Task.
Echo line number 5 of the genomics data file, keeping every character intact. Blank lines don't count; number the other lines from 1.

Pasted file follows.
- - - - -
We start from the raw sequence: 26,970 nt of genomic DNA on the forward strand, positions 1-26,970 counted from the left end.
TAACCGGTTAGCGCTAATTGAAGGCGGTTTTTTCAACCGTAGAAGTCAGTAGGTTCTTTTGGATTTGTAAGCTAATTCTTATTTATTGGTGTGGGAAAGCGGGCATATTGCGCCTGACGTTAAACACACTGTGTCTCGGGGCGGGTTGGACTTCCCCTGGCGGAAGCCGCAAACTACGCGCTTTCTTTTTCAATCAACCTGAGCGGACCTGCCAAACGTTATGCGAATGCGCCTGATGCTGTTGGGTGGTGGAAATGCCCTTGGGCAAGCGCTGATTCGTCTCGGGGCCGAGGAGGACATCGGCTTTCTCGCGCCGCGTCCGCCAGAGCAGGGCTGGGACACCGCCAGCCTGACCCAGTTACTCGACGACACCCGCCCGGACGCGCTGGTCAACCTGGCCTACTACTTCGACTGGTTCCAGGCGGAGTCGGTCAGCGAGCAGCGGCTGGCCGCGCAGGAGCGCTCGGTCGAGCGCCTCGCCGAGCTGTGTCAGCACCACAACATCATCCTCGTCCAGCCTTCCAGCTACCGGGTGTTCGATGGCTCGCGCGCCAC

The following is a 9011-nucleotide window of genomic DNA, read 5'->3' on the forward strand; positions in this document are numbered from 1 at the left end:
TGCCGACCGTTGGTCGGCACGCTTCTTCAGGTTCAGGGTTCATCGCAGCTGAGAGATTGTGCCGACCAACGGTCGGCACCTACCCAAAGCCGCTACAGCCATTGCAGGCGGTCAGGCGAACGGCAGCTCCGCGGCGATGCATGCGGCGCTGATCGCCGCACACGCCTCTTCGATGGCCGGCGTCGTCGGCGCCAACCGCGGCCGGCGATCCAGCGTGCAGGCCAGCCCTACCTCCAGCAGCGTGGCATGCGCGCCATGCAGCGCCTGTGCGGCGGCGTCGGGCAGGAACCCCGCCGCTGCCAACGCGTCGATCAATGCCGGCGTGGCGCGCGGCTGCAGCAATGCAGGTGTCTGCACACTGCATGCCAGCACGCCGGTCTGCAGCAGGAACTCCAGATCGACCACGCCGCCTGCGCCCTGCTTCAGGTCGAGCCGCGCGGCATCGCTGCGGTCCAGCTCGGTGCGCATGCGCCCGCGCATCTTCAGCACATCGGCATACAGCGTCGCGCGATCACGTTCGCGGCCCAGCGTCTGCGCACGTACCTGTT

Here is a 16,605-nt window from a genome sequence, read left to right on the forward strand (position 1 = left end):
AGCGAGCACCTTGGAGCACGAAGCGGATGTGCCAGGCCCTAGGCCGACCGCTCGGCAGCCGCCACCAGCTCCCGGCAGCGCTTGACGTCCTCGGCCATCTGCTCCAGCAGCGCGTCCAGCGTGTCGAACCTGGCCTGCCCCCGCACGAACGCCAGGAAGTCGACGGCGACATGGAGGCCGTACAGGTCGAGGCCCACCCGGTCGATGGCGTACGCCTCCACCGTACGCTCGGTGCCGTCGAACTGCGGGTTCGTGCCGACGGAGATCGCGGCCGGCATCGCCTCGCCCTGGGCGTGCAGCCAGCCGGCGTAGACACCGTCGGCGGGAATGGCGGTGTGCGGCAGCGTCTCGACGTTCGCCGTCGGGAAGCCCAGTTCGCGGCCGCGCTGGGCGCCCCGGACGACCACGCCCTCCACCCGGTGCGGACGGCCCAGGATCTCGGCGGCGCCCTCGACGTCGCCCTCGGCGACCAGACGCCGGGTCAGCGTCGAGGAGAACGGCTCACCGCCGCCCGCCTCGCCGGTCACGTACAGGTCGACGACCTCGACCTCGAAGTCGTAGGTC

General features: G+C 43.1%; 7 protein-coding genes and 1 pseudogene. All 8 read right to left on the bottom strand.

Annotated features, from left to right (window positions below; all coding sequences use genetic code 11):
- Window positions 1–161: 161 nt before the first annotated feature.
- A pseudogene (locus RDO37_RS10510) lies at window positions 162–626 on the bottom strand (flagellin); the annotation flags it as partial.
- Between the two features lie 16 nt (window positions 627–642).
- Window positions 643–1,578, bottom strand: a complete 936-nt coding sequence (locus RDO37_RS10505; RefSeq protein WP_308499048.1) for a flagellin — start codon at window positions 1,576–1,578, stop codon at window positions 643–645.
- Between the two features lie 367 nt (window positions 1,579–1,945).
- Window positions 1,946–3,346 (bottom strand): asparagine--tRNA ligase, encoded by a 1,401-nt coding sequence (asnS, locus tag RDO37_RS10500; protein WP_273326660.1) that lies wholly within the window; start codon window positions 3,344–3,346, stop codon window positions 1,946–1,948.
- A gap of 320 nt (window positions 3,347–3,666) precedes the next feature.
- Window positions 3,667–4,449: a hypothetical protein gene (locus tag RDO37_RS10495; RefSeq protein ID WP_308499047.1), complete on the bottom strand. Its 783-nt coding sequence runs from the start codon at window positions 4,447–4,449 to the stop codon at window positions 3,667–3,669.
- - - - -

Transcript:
Here is a 16,605-nt window from a genome sequence, read left to right on the forward strand (position 1 = left end):